Psilocybe azurescens grows in the wild and can also be easily cultivated outdoors. They’ve been given the name “flying saucer” because of the shape of the mushroom cap.
Psilocybe azurescens has some lookalikes that you should be aware of, especially since some of these are poisonous and, potentially, deadly.
The first step in identifying flying saucer mushrooms in the wild is knowing where they grow.
The preferred environment of this species ranges from caespitose (growing in tight, separated clusters) to gregarious (scattered and irregular) on deciduous wood chips.
Psilocybe azurescens grows naturally along a small area of the West Coast of the United States, including parts of Oregon and California.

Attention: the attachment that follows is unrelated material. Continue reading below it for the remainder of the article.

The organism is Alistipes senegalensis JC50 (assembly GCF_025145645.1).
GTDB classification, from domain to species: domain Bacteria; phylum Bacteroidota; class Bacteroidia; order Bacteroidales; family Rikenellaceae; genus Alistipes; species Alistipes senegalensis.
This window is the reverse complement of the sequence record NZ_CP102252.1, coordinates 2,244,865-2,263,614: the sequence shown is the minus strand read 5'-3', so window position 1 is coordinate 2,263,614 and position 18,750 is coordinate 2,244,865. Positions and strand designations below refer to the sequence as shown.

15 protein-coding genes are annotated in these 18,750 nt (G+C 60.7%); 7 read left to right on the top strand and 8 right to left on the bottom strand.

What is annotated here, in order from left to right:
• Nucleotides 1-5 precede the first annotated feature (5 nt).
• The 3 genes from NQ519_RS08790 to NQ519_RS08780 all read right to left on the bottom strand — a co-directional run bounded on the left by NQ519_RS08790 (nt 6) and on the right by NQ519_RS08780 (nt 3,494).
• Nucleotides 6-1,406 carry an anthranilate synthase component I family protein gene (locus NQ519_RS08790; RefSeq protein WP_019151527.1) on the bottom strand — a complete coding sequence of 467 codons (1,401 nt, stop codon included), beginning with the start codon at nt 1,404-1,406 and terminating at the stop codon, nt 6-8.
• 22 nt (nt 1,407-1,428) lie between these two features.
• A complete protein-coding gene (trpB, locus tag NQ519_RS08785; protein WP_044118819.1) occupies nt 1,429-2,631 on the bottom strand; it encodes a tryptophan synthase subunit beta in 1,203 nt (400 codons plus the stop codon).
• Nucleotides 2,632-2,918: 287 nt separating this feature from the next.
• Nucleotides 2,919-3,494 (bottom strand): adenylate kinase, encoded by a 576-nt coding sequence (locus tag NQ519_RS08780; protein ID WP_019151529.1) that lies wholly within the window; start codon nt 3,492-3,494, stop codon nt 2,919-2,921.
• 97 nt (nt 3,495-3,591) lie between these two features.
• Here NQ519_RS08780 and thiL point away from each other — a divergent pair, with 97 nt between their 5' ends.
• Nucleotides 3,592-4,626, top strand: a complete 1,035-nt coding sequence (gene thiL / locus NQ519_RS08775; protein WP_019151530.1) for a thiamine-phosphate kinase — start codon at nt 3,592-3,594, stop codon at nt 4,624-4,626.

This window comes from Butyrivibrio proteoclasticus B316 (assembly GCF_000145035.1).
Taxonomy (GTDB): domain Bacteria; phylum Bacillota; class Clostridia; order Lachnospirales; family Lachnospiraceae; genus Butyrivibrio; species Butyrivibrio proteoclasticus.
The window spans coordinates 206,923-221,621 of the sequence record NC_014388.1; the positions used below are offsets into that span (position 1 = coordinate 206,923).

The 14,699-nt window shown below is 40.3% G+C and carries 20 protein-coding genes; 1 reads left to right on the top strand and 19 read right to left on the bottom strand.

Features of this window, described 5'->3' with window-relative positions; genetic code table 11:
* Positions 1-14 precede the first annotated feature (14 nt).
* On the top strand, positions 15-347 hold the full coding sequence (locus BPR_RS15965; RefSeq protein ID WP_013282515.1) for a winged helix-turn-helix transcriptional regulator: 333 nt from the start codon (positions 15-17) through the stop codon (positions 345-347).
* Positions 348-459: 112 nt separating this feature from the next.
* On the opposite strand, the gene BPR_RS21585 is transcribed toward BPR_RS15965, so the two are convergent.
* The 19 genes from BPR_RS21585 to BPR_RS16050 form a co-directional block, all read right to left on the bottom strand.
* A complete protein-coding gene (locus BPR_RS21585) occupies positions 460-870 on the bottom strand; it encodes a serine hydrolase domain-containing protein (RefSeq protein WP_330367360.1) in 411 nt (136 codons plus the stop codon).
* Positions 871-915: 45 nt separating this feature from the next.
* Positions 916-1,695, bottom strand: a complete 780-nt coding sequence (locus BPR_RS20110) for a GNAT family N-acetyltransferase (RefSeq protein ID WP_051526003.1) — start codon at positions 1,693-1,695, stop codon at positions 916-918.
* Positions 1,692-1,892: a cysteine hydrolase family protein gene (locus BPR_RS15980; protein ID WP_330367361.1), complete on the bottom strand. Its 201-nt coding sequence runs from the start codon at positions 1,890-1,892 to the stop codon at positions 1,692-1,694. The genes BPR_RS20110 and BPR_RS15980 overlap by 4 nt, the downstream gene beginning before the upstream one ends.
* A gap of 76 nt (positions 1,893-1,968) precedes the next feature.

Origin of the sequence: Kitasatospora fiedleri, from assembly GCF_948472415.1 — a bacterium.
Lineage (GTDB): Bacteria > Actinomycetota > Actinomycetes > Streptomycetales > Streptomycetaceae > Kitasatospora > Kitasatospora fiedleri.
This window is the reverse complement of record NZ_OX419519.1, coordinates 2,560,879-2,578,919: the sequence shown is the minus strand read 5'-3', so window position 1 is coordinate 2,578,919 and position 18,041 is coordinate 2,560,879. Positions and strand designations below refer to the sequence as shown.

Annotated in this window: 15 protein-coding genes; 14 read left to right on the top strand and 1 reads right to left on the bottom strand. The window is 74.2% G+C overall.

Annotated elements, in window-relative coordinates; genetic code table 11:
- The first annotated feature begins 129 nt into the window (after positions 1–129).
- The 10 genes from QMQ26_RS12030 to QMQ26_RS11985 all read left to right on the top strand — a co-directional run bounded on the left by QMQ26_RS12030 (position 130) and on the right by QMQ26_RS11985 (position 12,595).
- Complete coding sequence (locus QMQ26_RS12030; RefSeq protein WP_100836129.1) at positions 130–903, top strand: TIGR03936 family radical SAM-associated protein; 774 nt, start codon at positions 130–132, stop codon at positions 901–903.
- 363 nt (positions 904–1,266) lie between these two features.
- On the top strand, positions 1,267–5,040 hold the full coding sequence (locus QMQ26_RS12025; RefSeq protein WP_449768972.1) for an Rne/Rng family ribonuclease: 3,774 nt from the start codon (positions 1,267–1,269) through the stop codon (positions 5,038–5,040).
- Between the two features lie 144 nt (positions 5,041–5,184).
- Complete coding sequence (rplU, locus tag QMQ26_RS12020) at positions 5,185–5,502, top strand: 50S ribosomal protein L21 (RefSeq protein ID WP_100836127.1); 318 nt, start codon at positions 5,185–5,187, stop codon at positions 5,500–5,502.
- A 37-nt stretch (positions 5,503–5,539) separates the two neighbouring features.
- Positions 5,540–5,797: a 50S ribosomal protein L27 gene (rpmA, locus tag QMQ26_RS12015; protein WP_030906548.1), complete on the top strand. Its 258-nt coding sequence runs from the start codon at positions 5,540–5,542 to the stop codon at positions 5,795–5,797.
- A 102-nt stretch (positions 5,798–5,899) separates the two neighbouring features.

The small natural distribution of flying saucer mushrooms has encouraged a debate about whether they are, in fact, an introduced species to the area.
You’ll be able to identify Psilocybe azurescens by knowing the distinctive features of the mushroom, which are as follows:
3-10 cm in diameter, conic to convex, expanding to broadly convex and eventually flattening in maturity with a pronounced, persistent, and broad umbo.